Verisign Breached Several Times in 2010

Company: Data Accessed, But Net Root Name Servers Unaffected
Verisign Breached Several Times in 2010
Verisign, which operates two of the 13 root name servers that route traffic on the Internet, has revealed that its computer network had been hacked several times in 2010, but top management did not learn of the incidents until September 2011.

See Also: Hunt Cloud Threats or Be Hunted | CISO Guide to Cloud Compromise Assessments

"We have investigated and do not believe these attacks breached the servers that support our Domain Name System network," Versign stated in a 10-Q quarterly report dated Oct. 28 and filed with the Securities and Exchange Commission, but not previously publicized.

Still, Verisign in the filing acknowledged that attackers had exfiltrated information stored on the compromised corporate system. The filing neither specified the type of information accessed nor how it might have been used by hackers. "The company's information security group was aware of the attacks shortly after the time of their occurrence, and the group implemented remedial measures designed to mitigate the attacks and to detect and thwart similar additional attacks," the filing said. "However, given the nature of such attacks, we cannot assure that our remedial actions will be sufficient to thwart future attacks or prevent the future loss of information."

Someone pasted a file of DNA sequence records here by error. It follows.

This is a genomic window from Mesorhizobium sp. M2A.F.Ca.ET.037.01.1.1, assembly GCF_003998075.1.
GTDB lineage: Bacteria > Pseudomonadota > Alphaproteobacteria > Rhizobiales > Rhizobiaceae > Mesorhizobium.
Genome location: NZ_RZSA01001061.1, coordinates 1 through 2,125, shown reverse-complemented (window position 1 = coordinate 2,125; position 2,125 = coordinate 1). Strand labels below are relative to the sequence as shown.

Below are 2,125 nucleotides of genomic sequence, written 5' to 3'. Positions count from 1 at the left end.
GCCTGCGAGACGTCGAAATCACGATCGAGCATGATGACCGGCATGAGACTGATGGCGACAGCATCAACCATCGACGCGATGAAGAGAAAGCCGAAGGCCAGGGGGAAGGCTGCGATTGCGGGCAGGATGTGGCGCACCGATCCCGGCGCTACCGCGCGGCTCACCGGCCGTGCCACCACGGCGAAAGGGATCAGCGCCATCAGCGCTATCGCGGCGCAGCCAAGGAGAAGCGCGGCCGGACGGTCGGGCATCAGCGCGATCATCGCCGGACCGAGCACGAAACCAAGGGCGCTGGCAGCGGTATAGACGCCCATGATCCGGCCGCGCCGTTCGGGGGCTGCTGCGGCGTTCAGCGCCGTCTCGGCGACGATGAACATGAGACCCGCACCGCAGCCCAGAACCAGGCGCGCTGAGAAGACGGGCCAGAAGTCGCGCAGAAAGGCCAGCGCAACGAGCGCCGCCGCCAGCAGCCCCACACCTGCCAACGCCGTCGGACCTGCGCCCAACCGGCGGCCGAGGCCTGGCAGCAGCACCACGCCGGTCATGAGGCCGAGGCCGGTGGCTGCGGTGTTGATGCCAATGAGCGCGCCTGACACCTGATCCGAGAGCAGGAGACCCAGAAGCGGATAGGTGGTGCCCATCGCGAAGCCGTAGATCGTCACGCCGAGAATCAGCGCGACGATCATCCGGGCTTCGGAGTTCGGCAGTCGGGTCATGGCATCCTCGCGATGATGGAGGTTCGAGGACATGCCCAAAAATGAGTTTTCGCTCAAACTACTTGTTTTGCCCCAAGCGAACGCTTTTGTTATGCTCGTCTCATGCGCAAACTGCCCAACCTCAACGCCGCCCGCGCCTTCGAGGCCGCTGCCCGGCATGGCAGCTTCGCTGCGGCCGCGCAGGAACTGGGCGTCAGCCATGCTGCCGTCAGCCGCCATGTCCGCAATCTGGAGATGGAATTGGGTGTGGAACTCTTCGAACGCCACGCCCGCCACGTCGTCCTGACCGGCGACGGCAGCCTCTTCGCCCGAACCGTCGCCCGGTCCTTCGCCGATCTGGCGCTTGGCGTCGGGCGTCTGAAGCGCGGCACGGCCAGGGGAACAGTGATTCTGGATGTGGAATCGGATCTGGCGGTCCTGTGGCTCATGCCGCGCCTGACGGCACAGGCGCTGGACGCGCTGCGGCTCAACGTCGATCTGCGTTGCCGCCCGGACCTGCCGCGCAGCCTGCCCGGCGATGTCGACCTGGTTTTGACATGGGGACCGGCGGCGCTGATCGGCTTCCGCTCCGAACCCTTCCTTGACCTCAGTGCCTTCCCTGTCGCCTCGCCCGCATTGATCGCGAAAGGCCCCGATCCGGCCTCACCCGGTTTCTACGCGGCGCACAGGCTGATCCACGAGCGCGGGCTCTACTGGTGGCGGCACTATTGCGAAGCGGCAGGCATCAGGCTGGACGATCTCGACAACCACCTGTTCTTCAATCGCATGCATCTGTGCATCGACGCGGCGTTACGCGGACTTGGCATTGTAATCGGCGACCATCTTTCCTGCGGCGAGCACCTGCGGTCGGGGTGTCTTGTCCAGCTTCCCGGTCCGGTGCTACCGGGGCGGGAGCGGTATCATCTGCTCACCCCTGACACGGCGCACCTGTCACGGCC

Thursday night Eastern time, Verisign issued a statement reiterating that the servers that route Internet traffic were not affected by the breach:

"We have a number of security mechanisms deployed in our network to ensure the integrity of the zone files we publish. In 2005, Verisign engineered real-time validation systems that were designed to detect and mitigate both internal and external attacks that might attempt to compromise the integrity of the DNS. All DNS zone files were and are protected by a series of integrity checks including real-time monitoring and validation. Verisign places the highest priority on security and the reliable operation of the DNS."

In its SEC filing, Verisign characterized as effective its processes for the IT group to report breaches to top management, though it did change them after an investigation. "Management was informed of the incident in September 2011 and, following the review, the company's management concluded that our disclosure controls and procedures are effective," the filing said. "However, the company has implemented reporting line and escalation organization changes, procedures and processes to strengthen the company's disclosure controls and procedures in this area."

Verisign, in response to an e-mail query, did not provide further clarification of its IT security governance process.

Verisign did not mention the breach in the earnings call held Oct. 27 or in other materials released at the time, including a press release and a document summarizing third quarter performance.

About the Author

Eric Chabrow

Eric Chabrow

Retired Executive Editor, GovInfoSecurity

Chabrow, who retired at the end of 2017, hosted and produced the semi-weekly podcast ISMG Security Report and oversaw ISMG's GovInfoSecurity and InfoRiskToday. He's a veteran multimedia journalist who has covered information technology, government and business.

Around the Network

Our website uses cookies. Cookies enable us to provide the best experience possible and help us understand how visitors use our website. By browsing, you agree to our use of cookies.